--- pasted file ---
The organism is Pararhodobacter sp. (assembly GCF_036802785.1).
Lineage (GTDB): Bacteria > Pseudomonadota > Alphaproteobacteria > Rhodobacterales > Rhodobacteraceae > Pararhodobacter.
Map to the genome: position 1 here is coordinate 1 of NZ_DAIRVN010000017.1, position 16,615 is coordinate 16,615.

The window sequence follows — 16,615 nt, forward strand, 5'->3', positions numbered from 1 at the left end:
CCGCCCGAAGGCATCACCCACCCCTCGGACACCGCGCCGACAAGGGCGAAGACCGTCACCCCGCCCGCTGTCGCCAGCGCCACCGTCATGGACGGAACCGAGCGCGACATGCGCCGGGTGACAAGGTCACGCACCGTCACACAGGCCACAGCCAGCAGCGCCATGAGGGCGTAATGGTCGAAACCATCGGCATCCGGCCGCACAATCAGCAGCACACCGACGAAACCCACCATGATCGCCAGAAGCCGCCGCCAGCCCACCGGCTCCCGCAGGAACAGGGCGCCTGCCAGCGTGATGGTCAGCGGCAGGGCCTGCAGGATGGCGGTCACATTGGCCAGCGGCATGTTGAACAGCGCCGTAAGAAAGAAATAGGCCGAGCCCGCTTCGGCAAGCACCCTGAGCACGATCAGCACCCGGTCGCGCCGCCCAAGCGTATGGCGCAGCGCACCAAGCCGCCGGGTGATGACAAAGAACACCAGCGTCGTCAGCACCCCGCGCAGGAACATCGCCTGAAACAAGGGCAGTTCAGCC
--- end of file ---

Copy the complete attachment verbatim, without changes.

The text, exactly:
The organism is Pararhodobacter sp. (assembly GCF_036802785.1).
Lineage (GTDB): Bacteria > Pseudomonadota > Alphaproteobacteria > Rhodobacterales > Rhodobacteraceae > Pararhodobacter.
Map to the genome: position 1 here is coordinate 1 of NZ_DAIRVN010000017.1, position 16,615 is coordinate 16,615.

The window sequence follows — 16,615 nt, forward strand, 5'->3', positions numbered from 1 at the left end:
CCGCCCGAAGGCATCACCCACCCCTCGGACACCGCGCCGACAAGGGCGAAGACCGTCACCCCGCCCGCTGTCGCCAGCGCCACCGTCATGGACGGAACCGAGCGCGACATGCGCCGGGTGACAAGGTCACGCACCGTCACACAGGCCACAGCCAGCAGCGCCATGAGGGCGTAATGGTCGAAACCATCGGCATCCGGCCGCACAATCAGCAGCACACCGACGAAACCCACCATGATCGCCAGAAGCCGCCGCCAGCCCACCGGCTCCCGCAGGAACAGGGCGCCTGCCAGCGTGATGGTCAGCGGCAGGGCCTGCAGGATGGCGGTCACATTGGCCAGCGGCATGTTGAACAGCGCCGTAAGAAAGAAATAGGCCGAGCCCGCTTCGGCAAGCACCCTGAGCACGATCAGCACCCGGTCGCGCCGCCCAAGCGTATGGCGCAGCGCACCAAGCCGCCGGGTGATGACAAAGAACACCAGCGTCGTCAGCACCCCGCGCAGGAACATCGCCTGAAACAAGGGCAGTTCAGCC